Pleasure is an intriguing word. It never appears more intriguing than when the constitutional provision regarding the pleasure of the president is applied to administrative matters. Even before the budget is on the table, the Congress-led United Progressive Alliance government has decided to make its mark on governance by removing the governors of Uttar Pradesh, Gujarat, Haryana and Goa from their posts. It would seem that the Congress has objections to the four governors links with the Rashtriya Swayamsevak Sangh. Predictably, the Bharatiya Janata Party is up in arms, with Mr Atal Bihari Vajpayee demanding that the UPA should then make a statement that the RSS is bad. Either that, or apologize. The sacking has also sharpened the UPA-BJP conflict over tainted ministers, and threatens to generate further trouble during the budget presentation. The key is the pleasure of the president. According to the UPA, governors have to come and go according to this pleasure, and the present government has successfully advised the president as to what his pleasure is. The opposition is arguing that pleasure is not a value-free word, the removal of governors cannot be arbitrary, but must have reasonable ground.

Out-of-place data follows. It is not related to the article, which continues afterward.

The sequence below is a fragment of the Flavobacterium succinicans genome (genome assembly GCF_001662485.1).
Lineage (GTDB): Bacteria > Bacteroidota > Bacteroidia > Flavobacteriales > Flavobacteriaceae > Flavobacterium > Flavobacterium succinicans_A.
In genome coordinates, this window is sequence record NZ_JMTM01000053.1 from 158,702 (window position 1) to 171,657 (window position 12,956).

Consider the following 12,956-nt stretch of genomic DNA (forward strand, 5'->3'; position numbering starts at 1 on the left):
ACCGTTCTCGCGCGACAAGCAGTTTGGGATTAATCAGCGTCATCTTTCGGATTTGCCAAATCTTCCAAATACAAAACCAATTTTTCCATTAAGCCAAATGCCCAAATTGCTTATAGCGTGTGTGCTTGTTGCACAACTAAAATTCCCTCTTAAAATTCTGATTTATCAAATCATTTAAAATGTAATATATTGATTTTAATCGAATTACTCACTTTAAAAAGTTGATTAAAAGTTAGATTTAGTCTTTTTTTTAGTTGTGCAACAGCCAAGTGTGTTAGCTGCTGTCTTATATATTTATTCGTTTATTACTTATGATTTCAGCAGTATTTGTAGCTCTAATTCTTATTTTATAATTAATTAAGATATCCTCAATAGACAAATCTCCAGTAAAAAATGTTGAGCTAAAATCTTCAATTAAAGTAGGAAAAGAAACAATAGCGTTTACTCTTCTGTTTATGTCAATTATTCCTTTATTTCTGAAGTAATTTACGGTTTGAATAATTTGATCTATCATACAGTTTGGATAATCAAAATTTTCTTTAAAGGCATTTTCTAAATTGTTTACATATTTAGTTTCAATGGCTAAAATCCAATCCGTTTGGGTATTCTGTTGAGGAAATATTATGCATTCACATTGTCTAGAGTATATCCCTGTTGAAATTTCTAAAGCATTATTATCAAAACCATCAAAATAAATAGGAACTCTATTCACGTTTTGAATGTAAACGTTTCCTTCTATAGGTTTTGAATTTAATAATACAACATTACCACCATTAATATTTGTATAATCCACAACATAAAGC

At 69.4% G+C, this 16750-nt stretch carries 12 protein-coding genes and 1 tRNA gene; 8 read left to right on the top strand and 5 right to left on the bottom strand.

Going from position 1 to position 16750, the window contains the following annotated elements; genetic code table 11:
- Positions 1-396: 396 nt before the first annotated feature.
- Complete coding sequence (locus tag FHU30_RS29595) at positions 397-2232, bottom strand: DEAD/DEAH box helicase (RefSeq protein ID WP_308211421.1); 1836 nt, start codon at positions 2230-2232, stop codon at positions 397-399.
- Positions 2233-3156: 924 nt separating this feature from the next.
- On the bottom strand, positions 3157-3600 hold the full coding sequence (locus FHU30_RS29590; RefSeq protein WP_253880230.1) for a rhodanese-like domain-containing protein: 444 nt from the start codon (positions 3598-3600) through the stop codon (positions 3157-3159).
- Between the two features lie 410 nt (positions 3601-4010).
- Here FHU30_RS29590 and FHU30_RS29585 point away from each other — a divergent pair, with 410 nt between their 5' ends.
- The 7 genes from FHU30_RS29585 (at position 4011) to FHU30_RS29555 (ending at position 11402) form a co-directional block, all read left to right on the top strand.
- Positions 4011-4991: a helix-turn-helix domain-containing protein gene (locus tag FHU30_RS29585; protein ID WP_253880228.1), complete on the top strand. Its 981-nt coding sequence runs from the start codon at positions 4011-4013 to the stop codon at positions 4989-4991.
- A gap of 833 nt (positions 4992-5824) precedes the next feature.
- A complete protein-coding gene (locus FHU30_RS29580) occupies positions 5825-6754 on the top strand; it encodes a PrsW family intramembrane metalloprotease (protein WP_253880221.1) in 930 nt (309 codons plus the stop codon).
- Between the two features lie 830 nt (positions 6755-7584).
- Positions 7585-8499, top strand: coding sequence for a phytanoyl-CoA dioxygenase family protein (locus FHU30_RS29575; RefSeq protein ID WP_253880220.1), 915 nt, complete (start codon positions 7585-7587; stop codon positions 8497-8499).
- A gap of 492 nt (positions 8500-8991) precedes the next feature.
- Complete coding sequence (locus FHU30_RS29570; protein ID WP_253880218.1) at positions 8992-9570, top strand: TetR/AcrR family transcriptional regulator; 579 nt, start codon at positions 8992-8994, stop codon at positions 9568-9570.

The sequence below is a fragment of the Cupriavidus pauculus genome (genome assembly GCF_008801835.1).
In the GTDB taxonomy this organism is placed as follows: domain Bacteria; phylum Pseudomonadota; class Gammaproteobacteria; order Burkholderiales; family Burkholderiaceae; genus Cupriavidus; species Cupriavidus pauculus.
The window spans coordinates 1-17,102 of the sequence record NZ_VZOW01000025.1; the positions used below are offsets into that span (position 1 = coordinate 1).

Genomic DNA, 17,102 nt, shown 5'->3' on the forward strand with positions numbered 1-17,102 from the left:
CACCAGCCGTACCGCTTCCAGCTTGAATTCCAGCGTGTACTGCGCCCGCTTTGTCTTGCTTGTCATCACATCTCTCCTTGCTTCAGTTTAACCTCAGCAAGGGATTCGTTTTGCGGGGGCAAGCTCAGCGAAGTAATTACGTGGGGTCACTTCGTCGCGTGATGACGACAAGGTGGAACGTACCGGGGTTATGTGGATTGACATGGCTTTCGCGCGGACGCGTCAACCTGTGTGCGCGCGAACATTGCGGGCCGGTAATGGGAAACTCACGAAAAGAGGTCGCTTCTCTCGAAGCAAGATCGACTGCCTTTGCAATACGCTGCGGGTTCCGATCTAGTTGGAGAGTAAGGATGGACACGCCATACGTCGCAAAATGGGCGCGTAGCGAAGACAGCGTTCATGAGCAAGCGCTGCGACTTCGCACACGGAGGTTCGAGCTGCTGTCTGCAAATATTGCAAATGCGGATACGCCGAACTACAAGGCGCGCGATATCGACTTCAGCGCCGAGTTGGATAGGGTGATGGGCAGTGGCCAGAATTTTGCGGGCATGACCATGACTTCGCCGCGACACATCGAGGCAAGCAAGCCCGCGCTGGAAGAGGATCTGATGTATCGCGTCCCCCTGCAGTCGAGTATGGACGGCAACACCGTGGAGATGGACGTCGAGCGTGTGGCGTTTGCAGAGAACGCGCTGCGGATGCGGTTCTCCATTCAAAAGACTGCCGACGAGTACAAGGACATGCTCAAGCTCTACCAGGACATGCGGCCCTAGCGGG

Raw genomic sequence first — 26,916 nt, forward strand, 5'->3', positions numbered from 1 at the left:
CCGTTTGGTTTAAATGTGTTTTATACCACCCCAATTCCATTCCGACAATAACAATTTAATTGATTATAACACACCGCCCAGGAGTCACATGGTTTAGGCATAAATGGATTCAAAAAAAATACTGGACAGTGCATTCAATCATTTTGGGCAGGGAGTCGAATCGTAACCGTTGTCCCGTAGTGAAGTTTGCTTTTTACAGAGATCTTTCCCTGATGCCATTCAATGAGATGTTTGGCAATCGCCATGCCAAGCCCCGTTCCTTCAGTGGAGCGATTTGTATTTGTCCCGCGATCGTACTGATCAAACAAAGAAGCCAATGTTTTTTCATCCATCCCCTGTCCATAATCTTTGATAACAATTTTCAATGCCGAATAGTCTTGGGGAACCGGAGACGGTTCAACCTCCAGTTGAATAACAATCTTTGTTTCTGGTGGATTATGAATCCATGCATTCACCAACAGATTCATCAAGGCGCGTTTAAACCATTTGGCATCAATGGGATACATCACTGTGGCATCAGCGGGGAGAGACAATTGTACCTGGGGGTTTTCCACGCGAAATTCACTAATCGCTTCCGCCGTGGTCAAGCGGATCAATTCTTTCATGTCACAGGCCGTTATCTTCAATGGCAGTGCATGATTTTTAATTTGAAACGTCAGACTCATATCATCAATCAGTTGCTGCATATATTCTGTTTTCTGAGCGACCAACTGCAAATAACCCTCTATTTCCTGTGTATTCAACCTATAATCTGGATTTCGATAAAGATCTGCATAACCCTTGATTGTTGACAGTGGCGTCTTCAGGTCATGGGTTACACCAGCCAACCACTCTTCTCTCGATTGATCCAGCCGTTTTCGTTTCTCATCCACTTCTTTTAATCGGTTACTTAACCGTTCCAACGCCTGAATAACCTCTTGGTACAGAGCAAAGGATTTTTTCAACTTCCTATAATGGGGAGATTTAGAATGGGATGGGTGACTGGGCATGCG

What the hullabaloo obscures is the fundamental contradiction inherent in the governors post. Ideally, or constitutionally, the governor is non-partisan, a kind of wise watchdog whose main function is to take over if the state administration breaks down. But this also makes him a representative of the Centre. Inevitably, a governors is a political appointment. It may come as a reward for services rendered to a political party. Such an appointee is expected to look after the interests of the party that has appointed him. In this context, what the UPA is doing is not unexpected, since the role of the four governors during the National Democratic Alliances tenure was hardly non-partisan. At the same time, playing about with governors is really not the answer. It is necessary to return to basics and review the governors role in the polity.